HARD to believe, I know, but recently I got involved in a lively conversation in my favourite whisky den in which the dreaded word Brexit wasn’t mentioned at all.
It was all about names. When I introduced myself to a couple of Brits enjoying a winter’s break in Benidorm, they insisted that “no-one these days calls their son Barry, so I’m guessing you were born somewhere around the mid-1960s.” I took this as complement, because I’d just hit the 72 mark.
Our chat got me wondering whether any research had been done relating birth dates to names. And sure enough there has. An online report, based on findings from America’s Social Security Administration, makes for fascinating reading.
Published five years ago, it revealed, for example, that anyone in the US named Mildred would, in 2014, been 78 years old, while Gertrudes were, on average, aged 80. In the same year, the majority of living Hermans, Howards, Harrys, Harolds, Harveys and Herberts would be in their 60s, or older.
But it’s nigh on impossible to gauge the age of anyone called Joseph, because that has been one of the most enduring of all names; it’s never gone out of fashion.
‘By contrast,’ the report said, ‘you can make much stronger inferences about a woman named Brittany. That name was very popular from the mid-1980s through the mid-1990s, but it wasn’t all that common before and hasn’t been since. If you know a Brittany, she is probably of college age or just a bit older. Half of living American Brittanys are between the ages of 19 and 25.’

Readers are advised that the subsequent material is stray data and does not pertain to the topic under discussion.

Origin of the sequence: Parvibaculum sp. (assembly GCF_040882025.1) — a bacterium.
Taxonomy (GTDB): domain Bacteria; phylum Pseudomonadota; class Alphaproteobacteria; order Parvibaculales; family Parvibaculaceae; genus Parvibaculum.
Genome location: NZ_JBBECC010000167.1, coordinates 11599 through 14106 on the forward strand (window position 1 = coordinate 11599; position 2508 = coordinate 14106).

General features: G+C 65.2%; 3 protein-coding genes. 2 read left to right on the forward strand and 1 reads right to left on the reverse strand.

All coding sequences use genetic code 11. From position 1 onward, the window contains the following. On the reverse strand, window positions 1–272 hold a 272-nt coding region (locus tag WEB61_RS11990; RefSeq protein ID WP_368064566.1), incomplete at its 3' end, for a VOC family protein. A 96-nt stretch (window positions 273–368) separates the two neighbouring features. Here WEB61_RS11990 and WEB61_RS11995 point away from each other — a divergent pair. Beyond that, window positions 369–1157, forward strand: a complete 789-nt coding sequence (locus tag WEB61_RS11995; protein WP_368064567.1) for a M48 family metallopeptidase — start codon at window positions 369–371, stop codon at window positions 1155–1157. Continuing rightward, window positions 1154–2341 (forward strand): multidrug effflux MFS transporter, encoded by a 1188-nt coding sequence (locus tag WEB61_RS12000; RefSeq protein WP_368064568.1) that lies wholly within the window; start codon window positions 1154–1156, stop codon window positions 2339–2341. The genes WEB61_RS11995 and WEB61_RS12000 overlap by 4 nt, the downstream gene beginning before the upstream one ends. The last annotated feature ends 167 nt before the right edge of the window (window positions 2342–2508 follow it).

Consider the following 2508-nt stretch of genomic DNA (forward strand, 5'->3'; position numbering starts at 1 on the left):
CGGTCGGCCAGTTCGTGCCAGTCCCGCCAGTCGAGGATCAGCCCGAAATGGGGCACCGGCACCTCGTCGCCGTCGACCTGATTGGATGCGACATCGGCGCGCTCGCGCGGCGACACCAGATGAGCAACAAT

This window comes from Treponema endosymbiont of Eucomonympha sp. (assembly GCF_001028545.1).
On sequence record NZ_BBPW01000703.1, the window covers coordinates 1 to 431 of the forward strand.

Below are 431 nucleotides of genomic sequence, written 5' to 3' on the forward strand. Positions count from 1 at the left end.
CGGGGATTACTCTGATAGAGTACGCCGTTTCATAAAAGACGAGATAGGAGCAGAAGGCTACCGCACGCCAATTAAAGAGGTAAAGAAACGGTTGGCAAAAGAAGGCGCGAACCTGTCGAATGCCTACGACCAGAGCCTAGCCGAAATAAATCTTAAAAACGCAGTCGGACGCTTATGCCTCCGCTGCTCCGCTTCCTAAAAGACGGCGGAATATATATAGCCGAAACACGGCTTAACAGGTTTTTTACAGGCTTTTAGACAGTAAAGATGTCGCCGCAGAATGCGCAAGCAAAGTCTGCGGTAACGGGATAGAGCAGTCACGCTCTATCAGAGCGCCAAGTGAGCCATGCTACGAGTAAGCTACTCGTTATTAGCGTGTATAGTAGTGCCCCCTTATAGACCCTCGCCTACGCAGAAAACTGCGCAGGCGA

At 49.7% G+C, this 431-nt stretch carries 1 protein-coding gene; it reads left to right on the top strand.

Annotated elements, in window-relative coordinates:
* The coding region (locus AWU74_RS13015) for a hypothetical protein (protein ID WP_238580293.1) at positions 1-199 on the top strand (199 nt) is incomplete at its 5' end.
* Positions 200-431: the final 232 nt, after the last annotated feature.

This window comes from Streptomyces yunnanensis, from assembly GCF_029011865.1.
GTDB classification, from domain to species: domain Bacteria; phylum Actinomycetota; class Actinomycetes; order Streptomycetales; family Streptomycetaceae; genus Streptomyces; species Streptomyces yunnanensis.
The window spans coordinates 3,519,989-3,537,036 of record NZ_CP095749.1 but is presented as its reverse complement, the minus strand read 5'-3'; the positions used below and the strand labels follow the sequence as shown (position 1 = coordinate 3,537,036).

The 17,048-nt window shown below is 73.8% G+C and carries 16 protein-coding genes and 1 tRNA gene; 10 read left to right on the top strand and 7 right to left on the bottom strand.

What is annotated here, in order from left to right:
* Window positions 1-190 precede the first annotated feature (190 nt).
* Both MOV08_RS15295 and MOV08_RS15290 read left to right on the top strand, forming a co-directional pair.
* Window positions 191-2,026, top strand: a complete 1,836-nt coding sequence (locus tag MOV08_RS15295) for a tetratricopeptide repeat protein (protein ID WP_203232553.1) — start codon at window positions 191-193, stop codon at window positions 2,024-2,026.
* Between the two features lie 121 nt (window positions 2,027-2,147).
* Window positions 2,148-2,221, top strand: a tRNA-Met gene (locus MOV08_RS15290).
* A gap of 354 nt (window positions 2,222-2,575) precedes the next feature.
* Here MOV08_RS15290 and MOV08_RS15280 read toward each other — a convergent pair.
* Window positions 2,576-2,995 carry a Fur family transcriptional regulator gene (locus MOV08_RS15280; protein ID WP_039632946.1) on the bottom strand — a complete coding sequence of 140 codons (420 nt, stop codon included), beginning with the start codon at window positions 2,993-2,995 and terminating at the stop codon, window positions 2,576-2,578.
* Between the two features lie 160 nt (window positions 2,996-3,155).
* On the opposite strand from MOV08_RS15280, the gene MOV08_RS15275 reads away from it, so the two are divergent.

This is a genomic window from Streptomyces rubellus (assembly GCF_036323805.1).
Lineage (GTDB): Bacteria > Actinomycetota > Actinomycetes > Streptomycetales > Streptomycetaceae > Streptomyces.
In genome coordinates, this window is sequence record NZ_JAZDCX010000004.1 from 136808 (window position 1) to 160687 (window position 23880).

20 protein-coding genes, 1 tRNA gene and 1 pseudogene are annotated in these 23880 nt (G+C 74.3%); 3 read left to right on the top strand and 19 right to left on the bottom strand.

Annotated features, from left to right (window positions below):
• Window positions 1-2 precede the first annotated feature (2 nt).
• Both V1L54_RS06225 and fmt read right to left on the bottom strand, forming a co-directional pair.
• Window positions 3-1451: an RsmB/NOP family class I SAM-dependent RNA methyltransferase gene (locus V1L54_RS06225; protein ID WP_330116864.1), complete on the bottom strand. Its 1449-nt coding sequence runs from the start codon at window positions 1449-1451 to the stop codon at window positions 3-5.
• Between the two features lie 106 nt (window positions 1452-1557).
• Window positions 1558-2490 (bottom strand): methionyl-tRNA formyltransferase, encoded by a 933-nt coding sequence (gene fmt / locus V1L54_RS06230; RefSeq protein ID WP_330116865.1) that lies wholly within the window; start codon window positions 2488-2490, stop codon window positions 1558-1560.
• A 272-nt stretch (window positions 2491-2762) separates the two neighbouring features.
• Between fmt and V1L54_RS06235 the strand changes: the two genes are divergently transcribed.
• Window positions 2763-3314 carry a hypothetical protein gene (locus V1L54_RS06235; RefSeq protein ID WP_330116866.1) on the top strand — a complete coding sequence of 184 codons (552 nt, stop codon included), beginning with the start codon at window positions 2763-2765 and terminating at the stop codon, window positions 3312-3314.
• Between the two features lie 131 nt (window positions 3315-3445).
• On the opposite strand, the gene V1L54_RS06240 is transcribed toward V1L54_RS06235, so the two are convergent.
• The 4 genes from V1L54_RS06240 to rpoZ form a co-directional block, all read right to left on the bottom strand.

My curiosity then took me to several sites that list the most bizarre names people saddle the kids with, and was both horrified and amused by what they revealed. The worst has to be Fellony, and it’s hardly surprising that a 22-year-old in the US called Fellony Hudson was arrested in 2017 for kidnapping and possession of a stolen car
The funniest and most imaginative, I thought, was Crystal Shanda Lear, who got her name from her father, Lear jet founder Bill Lear, in the 1940s.
In 1967 musician Frank Zappa named his daughter Moon Unit, and she in turn gave her daughter the name Mathilda Plum Doucette.
In the 1970s, one child was named Marijuana Pepsi, and in 1983 singer Bob Geldof and TV star Paula Yates named their first child Fifi Trixibelle, a name more suited to a miniature French poodle.
For some strange reason – lack of inspiration perhaps – 300 American kids in the 1990s were named ABCDE. And, in a 2015 poll of strange celebrity names, Pilot Inspektor, son of American actor Jason Lee, topped the list. He was born in 2003, and his dad said the name was inspired by a song by the band Grandaddy called ‘He’s Simple, He’s Dumb, He’s the Pilot’ which pretty well describes the Great Trumpkin.
There’s a very useful resource on the Internet that relates people’s names to their birth dates. When I entered Barry it showed it reached the height of popularity in1960. Chardonnay, on the other hand was most popular in 2000.
Have fun with the link (https://tinyurl.com/kvny9ce)
‘Faith is to the human what sand is to the ostrich” – Lenny Bruce